Abdominal Aortic Aneurysm
An abdominal aortic aneurysm, known as an AAA, is a weakening in the wall area in the aorta, the main artery that carries blood from the heart to the rest of the body. As blood flows through the aorta, the weak area bulges and can rupture.
Most often, an AAA presents no symptoms and is referred to as a silent killer. But when symptoms occur, they may include:
- Abdominal pain, which may be constant or intermittent.
- Lower back pain that may extend to the buttocks, groin or legs.
- A feeling of a heartbeat, or pulse in the abdomen.
Once an aneurysm bursts, symptoms may include:
- Severe back or abdominal pain that begins suddenly
- Dry mouth and skin with excessive thirst
- Nausea and vomiting
- Signs of shock such as sudden weakness, dizziness, fainting, shaking, sweating and rapid heartbeat
Anyone experiencing symptoms associated with a burst aneurysm should seek immediate medical care.
In some cases, an AAA can be diagnosed when a physician feels the aneurysm as a soft mass in the abdomen – near the belly button – that pulses with each heartbeat. Several tests may be used to diagnose an AAA but the most common are an ultrasound or CT (computerized tomography) scan. Ultrasound screening involves a device about the size of a computer mouse being passed over the abdomen while sound waves create images that can detect the AAA. A CT scan compiles a series of X-ray images and creates cross-sectional pictures of the area being screened.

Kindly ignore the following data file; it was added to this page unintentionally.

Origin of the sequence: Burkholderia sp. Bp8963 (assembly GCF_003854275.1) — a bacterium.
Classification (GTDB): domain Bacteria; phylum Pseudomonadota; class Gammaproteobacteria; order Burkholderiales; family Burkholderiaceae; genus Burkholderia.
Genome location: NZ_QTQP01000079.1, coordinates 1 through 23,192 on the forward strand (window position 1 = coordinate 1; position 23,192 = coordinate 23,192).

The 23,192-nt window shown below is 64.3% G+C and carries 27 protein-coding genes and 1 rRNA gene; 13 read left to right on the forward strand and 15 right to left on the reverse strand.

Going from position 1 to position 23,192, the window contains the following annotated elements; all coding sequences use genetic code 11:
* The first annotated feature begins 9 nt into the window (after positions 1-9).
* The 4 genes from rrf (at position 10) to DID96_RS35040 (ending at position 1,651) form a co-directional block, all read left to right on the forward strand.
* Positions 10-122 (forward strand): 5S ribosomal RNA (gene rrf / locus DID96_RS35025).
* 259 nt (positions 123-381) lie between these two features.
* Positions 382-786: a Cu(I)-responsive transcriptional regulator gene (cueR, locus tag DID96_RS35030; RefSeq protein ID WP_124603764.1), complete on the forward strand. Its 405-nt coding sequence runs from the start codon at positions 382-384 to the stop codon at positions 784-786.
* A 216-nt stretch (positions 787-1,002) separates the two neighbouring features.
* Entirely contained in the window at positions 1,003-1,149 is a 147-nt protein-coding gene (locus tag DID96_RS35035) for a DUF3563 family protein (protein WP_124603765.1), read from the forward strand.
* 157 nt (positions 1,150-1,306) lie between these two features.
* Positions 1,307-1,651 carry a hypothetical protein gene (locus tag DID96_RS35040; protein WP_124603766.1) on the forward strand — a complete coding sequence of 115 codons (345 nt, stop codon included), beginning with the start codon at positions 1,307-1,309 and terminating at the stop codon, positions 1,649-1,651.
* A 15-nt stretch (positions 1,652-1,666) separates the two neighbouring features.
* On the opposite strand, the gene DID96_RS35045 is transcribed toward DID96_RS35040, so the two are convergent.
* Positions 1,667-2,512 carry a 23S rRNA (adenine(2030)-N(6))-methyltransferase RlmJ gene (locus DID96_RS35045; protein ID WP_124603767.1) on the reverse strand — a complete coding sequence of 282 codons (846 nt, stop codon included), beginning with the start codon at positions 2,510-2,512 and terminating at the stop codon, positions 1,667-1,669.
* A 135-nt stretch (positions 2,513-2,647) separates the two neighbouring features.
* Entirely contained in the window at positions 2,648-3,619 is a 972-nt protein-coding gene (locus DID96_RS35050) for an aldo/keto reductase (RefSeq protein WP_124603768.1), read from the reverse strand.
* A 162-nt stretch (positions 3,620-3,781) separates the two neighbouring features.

Patients have three treatment options for an AAA:
Watchful waiting – small AAA's, less than 5 centimeters or about 2 inches, that are not growing quickly or causing symptoms may just be monitored with ultrasound screenings at regular intervals.
Interventional repair – with this minimally invasive technique Holy Name Medical Center's Interventional Radiologists use X-ray imaging to guide a catheter through the groin and femoral artery into the aortic. A stent graft is then advanced through the catheter and into the artery to reline the weakened aorta. This method of treatment eliminates the need for a large abdominal incision and is now the standard of care for treating most AAAs.
Long held as the only treatment for an AAA, open surgery requires an incision from just below the breastbone to the top of the pubic bone. Physicians then clamp off the aorta and place a plastic graft into the weakened area to protect the artery wall. General anesthesia is used and patients are hospitalized for several days.
After an interventional repair, patients typically spend one night in the hospital and most return to normal activity within two weeks of their procedure.
Surgery repairs usually require the patient to spend several days in the hospital and then a six-to-eight week interval before all daily activities can be resumed.
Benefits of Interventional Treatment
- No abdominal surgical incision or sutures
- Faster recovery with less time in the hospita
- Some cases require no general anesthesia
- Less pain and reduced complications